Despite a welcome consensus about the importance of addressing children, young people and families’ (CYPF) priorities, many gaps remain in current quality improvement and assurance programmes and research in this area. Addressing these gaps must be a priority in order to understand how CYPF’s perspectives on quality may differ from those of other stakeholders, and how these perspectives can be explored and used.

4. Simplify where possible.

Quality measures and quality frameworks should strike the correct balance between simplicity and rigour. Complex measures, which result in a significant additional burden of data collection on clinical staff, are unlikely to be widely adopted. However, it is recognised that different measures will be needed for different contexts and that single, simple measures may need to be complemented by wider balancing or contextual measures.

5. Combine existing and new data sources.

Many aspects of quality could be measured by more rigorous or creative use of existing and routinely collected data sources. Using existing data from Hospital Episode Statistics and survey data from patients, families and NHS staff will minimise costs and the burden of additional data collection on clinical staff. However, some gaps can only be addressed through commissioning new data sources.

6. Link measurement to action.

A workforce skilled in data analysis and QI methodology is essential so that better QI measurements can translate to sustained improvement in service quality. Similarly, quality assurance measures are very unlikely to have any sustained impact unless they are integrated with the existing frameworks for monitoring and inspecting service quality, such as those developed and used by the Care Quality Commission.

Conclusions and next steps

We cannot hope to understand or improve the quality of care that CYP receive in the NHS if we cannot agree on what to measure, for what purpose and how to do that in a coordinated fashion. This article reports the early discussions of a collaboration between national bodies to articulate and plan a shared vision of quality measurement for health services for CYP.

For national bodies, the first key recommendation is that, in future, quality measurement within NHS services for CYP should receive the same rigour and attention as within adult services. One example of this would be that appropriate validation and case-mix adjustment processes, which are routinely used for adult data, should be adapted and used for measures relating to CYP.27 28 Similarly, all relevant bodies should commit to working together and adopting a unified, evidence-based approach to quality measurement for CYP.

Regarding data challenges, we anticipate that some metrics will be derived from existing data, including clinical audits, primary and secondary care records, and patient experience surveys. These metrics are likely to align with strategic priorities identified above, such as improving patient experience, delivering more joined up care, improving transition from children to adult services, preventing avoidable admissions to hospital and keeping CYP safe while in hospital. Other metrics are likely to link to place-based quality metrics, including the early development index. However, there is a recognition that as this endeavour progresses, we will have to look beyond existing data sets and traditional healthcare-centric perspectives. In many cases, there is a clear need for new data sets to be commissioned which measure what matters most to CYP and their families—from outcomes and experience of CYP in primary care to new measures of educational, social and vocational outcomes for CYP with long-term conditions.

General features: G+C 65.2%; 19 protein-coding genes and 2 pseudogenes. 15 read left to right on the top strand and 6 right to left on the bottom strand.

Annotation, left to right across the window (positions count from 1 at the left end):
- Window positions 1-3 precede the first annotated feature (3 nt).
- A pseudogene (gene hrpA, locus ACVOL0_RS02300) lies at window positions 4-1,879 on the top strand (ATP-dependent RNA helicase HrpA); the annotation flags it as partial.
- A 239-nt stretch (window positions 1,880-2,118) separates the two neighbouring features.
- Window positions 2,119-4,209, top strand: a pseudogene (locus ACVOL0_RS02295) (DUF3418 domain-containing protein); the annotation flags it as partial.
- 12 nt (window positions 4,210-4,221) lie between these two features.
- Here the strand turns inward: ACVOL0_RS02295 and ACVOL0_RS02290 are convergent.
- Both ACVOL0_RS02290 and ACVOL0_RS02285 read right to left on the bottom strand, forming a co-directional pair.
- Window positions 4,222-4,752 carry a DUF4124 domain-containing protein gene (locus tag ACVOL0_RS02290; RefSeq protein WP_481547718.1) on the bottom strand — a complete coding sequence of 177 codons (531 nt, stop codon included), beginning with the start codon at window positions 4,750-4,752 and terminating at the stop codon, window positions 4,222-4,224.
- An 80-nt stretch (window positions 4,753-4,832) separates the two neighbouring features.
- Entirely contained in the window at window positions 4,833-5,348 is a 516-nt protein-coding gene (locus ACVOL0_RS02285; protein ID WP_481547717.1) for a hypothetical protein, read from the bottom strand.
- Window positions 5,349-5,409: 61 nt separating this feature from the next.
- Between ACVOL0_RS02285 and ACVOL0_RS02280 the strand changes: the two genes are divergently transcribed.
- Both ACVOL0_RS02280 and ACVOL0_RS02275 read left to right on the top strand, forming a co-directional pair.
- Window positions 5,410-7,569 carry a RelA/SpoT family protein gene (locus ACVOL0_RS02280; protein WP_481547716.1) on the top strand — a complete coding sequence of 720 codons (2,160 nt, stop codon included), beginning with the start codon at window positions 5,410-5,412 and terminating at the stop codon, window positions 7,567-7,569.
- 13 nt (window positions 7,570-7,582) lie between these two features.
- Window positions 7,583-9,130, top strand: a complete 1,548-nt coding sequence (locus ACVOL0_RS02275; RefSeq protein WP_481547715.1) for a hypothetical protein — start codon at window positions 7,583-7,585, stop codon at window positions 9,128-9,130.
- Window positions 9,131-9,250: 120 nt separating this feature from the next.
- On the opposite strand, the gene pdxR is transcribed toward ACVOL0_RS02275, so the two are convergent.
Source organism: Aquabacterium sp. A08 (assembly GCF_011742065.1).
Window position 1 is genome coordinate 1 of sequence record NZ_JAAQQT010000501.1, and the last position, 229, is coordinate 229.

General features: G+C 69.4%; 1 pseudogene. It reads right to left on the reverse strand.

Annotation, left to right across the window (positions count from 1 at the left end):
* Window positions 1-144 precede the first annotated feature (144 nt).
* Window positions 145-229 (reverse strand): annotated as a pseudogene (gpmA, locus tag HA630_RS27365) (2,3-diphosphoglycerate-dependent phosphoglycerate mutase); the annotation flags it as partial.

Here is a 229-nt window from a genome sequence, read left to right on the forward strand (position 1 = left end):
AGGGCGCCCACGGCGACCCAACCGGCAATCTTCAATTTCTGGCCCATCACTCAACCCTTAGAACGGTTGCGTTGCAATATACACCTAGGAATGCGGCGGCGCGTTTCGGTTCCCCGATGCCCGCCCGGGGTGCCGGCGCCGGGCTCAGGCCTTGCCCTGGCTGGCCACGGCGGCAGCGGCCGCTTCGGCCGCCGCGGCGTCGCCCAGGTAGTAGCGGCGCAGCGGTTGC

We thank all the participants who contributed to the workshop on 10 May 2017. In particular, we thank the following RCPCH colleagues for their support in hosting, taking part in the workshop and helping with the writing up of the outputs: Professor Anne Greenough, Professor Judith Ellis, Professor Russell Viner, Emily Arkell, Rachel Winch and Lisa Cummins.

We also thank The Health Foundation for supporting the workshop.



  • Contributors DSH, CL, CIE, JC, KT, ES and CRLHC conceived this article. DSH led the writing of the manuscript. All authors revised the manuscript and approved the final version.

  • Funding The authors have not declared a specific grant for this research from any funding agency in the public, commercial or not-for-profit sectors.

  • Competing interests None declared.

  • Patient consent Not required.

  • Provenance and peer review Not commissioned; externally peer reviewed.